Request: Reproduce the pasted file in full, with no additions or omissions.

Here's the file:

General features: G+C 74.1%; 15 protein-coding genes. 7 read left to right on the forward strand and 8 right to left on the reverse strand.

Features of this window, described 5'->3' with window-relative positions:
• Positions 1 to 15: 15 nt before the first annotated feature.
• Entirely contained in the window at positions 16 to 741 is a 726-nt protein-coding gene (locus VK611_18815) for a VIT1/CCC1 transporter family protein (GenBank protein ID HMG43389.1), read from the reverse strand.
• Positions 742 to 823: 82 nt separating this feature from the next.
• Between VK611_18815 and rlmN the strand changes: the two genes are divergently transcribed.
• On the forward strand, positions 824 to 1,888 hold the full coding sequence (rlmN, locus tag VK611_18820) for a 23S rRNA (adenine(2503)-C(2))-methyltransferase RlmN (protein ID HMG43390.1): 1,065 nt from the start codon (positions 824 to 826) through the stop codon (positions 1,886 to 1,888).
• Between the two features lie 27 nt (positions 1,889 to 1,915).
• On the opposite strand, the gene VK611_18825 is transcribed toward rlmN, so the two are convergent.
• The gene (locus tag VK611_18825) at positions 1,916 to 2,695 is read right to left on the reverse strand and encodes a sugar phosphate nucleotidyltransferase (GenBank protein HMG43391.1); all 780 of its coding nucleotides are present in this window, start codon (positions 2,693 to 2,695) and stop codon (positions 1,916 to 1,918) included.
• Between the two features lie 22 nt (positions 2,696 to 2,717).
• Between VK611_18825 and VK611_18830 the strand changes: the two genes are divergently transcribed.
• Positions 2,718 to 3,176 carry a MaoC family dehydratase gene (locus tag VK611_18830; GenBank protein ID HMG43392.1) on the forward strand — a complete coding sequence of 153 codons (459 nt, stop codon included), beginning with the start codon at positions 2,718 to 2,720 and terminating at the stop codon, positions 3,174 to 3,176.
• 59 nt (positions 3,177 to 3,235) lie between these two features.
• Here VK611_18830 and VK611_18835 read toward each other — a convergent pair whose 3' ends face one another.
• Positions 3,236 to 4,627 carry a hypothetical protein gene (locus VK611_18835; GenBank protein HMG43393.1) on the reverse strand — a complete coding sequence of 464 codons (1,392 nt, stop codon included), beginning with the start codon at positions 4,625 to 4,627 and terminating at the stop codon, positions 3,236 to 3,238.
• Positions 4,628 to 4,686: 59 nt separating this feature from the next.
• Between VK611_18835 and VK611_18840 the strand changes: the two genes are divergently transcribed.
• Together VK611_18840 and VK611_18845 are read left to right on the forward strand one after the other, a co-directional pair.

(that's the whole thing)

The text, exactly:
General features: G+C 74.1%; 15 protein-coding genes. 7 read left to right on the forward strand and 8 right to left on the reverse strand.

Features of this window, described 5'->3' with window-relative positions:
• Positions 1 to 15: 15 nt before the first annotated feature.
• Entirely contained in the window at positions 16 to 741 is a 726-nt protein-coding gene (locus VK611_18815) for a VIT1/CCC1 transporter family protein (GenBank protein ID HMG43389.1), read from the reverse strand.
• Positions 742 to 823: 82 nt separating this feature from the next.
• Between VK611_18815 and rlmN the strand changes: the two genes are divergently transcribed.
• On the forward strand, positions 824 to 1,888 hold the full coding sequence (rlmN, locus tag VK611_18820) for a 23S rRNA (adenine(2503)-C(2))-methyltransferase RlmN (protein ID HMG43390.1): 1,065 nt from the start codon (positions 824 to 826) through the stop codon (positions 1,886 to 1,888).
• Between the two features lie 27 nt (positions 1,889 to 1,915).
• On the opposite strand, the gene VK611_18825 is transcribed toward rlmN, so the two are convergent.
• The gene (locus tag VK611_18825) at positions 1,916 to 2,695 is read right to left on the reverse strand and encodes a sugar phosphate nucleotidyltransferase (GenBank protein HMG43391.1); all 780 of its coding nucleotides are present in this window, start codon (positions 2,693 to 2,695) and stop codon (positions 1,916 to 1,918) included.
• Between the two features lie 22 nt (positions 2,696 to 2,717).
• Between VK611_18825 and VK611_18830 the strand changes: the two genes are divergently transcribed.
• Positions 2,718 to 3,176 carry a MaoC family dehydratase gene (locus tag VK611_18830; GenBank protein ID HMG43392.1) on the forward strand — a complete coding sequence of 153 codons (459 nt, stop codon included), beginning with the start codon at positions 2,718 to 2,720 and terminating at the stop codon, positions 3,174 to 3,176.
• 59 nt (positions 3,177 to 3,235) lie between these two features.
• Here VK611_18830 and VK611_18835 read toward each other — a convergent pair whose 3' ends face one another.
• Positions 3,236 to 4,627 carry a hypothetical protein gene (locus VK611_18835; GenBank protein HMG43393.1) on the reverse strand — a complete coding sequence of 464 codons (1,392 nt, stop codon included), beginning with the start codon at positions 4,625 to 4,627 and terminating at the stop codon, positions 3,236 to 3,238.
• Positions 4,628 to 4,686: 59 nt separating this feature from the next.
• Between VK611_18835 and VK611_18840 the strand changes: the two genes are divergently transcribed.
• Together VK611_18840 and VK611_18845 are read left to right on the forward strand one after the other, a co-directional pair.